J. Crew is the first major retailer to file for bankruptcy under COVID-19
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J. Crew has entered bankruptcy protection, the first major retail chain to do so during this COVID-19 era. The company is restructuring its debt — it has almost $1.7 billion worth.
J. Crew announced Monday morning that it’s reached a deal to turn over the keys to its lenders. They’ll take control of the company.
The company says its online operation will continue as usual, and that it still plans to reopen the stores of both J. Crew sand Madewell, which is a brand the company also owns, as pandemic shutdowns ease.
It’s difficult to predict where other brands might be headed, even as COVID-19 restrictions ease further. Look at Sears: It went into bankruptcy and came out the other side. It’s smaller and has fewer stores, but it’s still around.
Sales are, however, down across retail. They took a historic downturn — dropping almost 9% — in March, and that’s when stores were still open at least some part of the month.
Analysts expect other retail bankruptcies coming from brands that were already struggling pre-pandemic. J. Crew is one of them — sales were down 4% last year.
Other brands analysts are watching include J.C. Penney, the luxury retailer Neiman Marcus and GNC, the nutrition supplements store.
COVID-19 Economy FAQs
What do I need to know about tax season this year?
Glad you asked! We have a whole separate FAQ section on that. Some quick hits: The deadline has been extended from April 15 to May 17 for individuals. Also, millions of people received unemployment benefits in 2020 — up to $10,200 of which will now be tax-free for those with an adjusted gross income of less than $150,000. And, for those who filed before the American Rescue Plan passed, simply put, you do not need to file an amended return at the moment. Find answers to the rest of your questions here.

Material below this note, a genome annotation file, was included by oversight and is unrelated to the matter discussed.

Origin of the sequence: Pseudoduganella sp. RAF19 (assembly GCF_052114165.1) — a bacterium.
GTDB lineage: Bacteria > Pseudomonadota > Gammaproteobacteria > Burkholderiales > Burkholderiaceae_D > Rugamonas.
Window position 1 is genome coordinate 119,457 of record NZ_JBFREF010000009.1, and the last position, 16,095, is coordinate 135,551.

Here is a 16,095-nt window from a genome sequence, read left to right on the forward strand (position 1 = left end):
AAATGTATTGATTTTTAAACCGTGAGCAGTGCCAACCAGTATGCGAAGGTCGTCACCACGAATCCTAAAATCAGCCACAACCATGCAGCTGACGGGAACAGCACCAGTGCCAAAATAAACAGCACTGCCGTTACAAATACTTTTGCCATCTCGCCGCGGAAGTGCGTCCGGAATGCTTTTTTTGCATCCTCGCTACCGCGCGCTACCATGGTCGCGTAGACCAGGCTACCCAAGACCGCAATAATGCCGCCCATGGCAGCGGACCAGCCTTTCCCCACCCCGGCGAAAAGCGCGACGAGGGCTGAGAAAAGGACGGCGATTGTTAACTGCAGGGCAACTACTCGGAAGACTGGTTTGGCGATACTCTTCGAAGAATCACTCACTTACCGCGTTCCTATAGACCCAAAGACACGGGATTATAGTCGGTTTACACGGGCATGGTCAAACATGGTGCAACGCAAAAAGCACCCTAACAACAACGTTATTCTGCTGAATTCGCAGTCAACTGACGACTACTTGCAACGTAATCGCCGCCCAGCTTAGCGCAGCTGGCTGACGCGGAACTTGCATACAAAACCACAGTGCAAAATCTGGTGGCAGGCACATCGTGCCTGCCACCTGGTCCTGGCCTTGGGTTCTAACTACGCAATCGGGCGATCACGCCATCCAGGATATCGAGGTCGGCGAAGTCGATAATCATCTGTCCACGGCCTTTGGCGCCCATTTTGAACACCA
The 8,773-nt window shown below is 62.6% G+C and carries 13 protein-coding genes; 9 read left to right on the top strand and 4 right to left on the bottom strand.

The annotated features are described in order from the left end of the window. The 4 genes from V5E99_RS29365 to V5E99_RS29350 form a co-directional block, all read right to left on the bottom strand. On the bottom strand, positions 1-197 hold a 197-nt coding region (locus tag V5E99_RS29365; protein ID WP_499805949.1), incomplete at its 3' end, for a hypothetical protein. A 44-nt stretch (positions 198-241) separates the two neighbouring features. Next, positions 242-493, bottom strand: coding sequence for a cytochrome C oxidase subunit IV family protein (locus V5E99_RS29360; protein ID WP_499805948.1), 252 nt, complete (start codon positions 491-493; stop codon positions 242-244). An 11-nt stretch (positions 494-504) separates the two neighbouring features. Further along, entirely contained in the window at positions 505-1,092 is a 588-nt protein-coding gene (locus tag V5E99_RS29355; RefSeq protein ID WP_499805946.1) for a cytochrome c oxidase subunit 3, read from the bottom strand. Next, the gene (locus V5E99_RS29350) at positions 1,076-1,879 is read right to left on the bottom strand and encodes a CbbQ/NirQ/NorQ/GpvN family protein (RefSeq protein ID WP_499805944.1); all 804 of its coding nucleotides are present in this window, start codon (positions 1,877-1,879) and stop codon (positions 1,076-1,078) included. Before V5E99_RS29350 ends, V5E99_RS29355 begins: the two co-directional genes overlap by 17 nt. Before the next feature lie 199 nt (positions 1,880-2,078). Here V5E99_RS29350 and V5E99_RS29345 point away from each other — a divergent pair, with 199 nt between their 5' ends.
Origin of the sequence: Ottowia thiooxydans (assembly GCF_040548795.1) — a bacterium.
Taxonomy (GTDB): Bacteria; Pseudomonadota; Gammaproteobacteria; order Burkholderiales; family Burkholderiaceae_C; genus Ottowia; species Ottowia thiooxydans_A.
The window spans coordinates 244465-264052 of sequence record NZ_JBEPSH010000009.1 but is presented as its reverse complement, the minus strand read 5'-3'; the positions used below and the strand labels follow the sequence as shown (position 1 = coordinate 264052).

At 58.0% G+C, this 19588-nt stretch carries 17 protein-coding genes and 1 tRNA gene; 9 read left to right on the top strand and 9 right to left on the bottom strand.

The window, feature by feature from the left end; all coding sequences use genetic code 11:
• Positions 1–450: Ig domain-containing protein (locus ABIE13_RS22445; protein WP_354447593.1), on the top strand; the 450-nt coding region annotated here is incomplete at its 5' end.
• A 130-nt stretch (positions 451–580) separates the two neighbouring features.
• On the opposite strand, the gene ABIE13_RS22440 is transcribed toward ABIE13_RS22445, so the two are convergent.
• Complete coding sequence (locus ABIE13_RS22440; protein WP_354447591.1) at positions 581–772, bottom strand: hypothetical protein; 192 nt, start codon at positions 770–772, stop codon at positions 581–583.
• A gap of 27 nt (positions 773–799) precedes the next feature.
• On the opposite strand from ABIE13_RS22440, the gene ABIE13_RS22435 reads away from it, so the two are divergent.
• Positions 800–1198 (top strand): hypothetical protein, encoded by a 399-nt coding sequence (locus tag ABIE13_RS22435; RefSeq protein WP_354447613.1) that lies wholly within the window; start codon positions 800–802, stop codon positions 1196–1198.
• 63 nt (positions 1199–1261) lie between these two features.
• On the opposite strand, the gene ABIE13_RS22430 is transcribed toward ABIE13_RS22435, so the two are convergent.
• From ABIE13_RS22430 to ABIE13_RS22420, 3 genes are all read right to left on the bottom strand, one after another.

How long will it be until the economy is back to normal?
It feels like things are getting better, more and more people getting vaccinated, more businesses opening, but we’re not entirely out of the woods. To illustrate: two recent pieces of news from the Centers for Disease Control. Item 1: The CDC is extending its tenant eviction moratorium to June 30. Item 2: The cruise industry didn’t get what it wanted — restrictions on sailing from U.S. ports will stay in place until November. Very different issues with different stakes, but both point to the fact that the CDC thinks we still have a ways to go before the pandemic is over, according to Dr. Philip Landrigan, who used to work at the CDC and now teaches at Boston College.
How are those COVID relief payments affecting consumers?
Payments started going out within days of President Joe Biden signing the American Rescue Plan, and that’s been a big shot in the arm for consumers, said John Leer at Morning Consult, which polls Americans every day. “Consumer confidence is really on a tear. They are growing more confident at a faster rate than they have following the prior two stimulus packages.” Leer said this time around the checks are bigger and they’re getting out faster. Now, rising confidence is likely to spark more consumer spending. But Lisa Rowan at Forbes Advisor said it’s not clear how much or how fast.
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